Last month I made a case for the reduction of food waste. If you missed it, here are the shocking facts in a nutshell:
America wastes 40 percent of its food supply. This waste happens both at the production end, where it is known as food loss, and in our homes, where it is known as food waste. Loss is when food is thrown out or somehow damaged due to processing. Once it reaches the market, this happens because of improper storage, slow transportation or overproduction. Most food sellers will not offer items that are past their peak, even if they are still edible. Food waste happens when food reaches the end of the food chain but is not consumed. That happens in our homes and restaurants.
Food waste is the largest component of our landfills and creates billions of tons of greenhouse gases — a major component of climate change. This means we are needlessly using up precious land and water resources for no good reason. (It takes 1,000 gallons of water to produce 1 gallon of milk — not something a dry state like California likes to hear.) If the water loss doesn’t make you think, how about $165 billion worth of usable food tossed in the trash every year, as the National Resources Defense Council reported? (I thought the dollar sign might get your attention.)
Now, to tug at your heartstrings: Worldwide, 870 million people do not have enough food to eat. And by 2050 we will need 70 percent more food to feed the still- growing population.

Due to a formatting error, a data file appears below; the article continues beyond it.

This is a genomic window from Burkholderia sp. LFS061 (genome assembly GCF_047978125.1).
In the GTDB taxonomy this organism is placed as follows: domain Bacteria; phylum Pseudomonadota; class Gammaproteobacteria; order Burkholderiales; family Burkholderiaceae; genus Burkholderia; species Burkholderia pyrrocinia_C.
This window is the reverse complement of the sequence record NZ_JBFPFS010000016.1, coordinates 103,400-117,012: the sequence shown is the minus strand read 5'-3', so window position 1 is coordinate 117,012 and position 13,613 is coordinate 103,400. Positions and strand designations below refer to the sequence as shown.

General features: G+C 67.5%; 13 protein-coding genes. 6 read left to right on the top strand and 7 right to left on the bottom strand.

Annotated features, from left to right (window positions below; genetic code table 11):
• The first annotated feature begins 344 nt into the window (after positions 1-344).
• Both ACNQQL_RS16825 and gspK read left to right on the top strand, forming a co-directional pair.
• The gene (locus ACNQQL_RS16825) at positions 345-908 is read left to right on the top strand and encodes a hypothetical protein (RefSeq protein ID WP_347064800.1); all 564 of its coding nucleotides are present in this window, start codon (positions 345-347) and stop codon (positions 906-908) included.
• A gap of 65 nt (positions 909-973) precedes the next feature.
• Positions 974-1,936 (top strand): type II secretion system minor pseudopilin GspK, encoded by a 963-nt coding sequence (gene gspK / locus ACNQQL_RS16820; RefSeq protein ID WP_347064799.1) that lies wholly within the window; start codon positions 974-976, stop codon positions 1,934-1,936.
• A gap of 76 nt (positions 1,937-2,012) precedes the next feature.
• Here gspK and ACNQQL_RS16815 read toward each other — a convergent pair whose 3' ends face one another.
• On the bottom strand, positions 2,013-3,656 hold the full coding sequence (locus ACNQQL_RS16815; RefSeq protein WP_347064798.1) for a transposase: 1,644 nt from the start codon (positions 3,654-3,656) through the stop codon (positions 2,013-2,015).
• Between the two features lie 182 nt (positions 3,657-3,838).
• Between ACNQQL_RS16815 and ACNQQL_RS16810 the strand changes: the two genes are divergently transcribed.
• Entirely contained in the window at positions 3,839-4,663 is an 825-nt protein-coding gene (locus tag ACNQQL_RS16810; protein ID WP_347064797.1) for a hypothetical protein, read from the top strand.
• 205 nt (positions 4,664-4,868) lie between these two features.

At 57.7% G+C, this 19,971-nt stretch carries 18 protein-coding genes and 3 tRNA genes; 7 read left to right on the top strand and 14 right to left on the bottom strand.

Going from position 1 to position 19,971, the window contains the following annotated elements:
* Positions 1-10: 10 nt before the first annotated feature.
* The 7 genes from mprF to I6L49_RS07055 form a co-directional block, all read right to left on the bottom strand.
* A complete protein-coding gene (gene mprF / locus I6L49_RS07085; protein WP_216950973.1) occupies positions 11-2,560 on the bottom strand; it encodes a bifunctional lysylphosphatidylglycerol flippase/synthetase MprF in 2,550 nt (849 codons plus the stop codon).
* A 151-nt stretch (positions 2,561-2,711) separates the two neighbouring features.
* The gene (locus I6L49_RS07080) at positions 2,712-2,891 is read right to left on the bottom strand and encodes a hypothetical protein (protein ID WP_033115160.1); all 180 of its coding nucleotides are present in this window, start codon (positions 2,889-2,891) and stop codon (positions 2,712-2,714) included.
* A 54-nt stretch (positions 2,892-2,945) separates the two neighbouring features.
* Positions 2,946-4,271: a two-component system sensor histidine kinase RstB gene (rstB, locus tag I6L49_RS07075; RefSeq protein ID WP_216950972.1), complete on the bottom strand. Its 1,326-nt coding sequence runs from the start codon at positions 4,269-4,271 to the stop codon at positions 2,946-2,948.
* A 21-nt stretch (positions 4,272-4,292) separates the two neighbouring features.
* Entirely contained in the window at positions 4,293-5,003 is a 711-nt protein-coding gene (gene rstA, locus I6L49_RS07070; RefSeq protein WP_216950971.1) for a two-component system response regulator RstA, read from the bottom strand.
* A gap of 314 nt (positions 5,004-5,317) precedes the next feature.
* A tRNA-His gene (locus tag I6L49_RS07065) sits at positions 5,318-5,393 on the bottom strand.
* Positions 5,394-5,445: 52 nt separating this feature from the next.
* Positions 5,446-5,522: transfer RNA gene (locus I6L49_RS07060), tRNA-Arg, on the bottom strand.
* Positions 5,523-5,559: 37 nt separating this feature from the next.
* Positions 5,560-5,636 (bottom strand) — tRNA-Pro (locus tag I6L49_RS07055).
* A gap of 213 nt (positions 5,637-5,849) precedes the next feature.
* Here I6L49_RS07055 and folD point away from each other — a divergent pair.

So as promised last month, I am continuing this horrifying mini-series with a list of the things you can and should be doing to eliminate food waste.
Buy only what you need. If you need two carrots, buy two, not a whole bag. If you buy too many, you know at least four of them will end up shriveled in the back of the fridge like a creepy old lady finger.
Don’t buy on impulse. Wait until you have a plan for using that amazing-looking cherimoya.
Buy wonky-looking produce. If you don’t buy that oddly shaped tomato, no one will, even though it is perfectly good. Remember that produce is sorted, priced and sold by its appearance. The highest grades look beautiful and uniform in size and shape. But the low-grade stuff is cheaper and just as good. No one cares that the tomato was misshapen when it ends up in sauce. Don’t sentence it to a future in the dumpster. Take pity on the market misfits.
Buy local produce, which lasts longer for a couple of reasons: It is younger, because it hasn’t had to travel across the globe. Also, many food transporters use ethylene gas to artificially ripen produce on the road. This means it will not last long in the store, or on your shelves. So buying locally sourced food is not just something we should do to be cool. (Talking to you hipsters.)
Use up your perishables before you head to the store for more. Don’t be a slave to habit. Just because you shop every Sunday afternoon doesn’t mean you need the same stuff every time.
Plan your menus and make a list. If you are organizationally challenged, “there’s an app for that.”
When You’re Eating Out
Chefs often over-portion, but that doesn’t mean you have to waste it. If you know this is going to happen, order one dish to share. (But still tip your waiter as if you ordered two plates. You took up two seats in his section, after all.)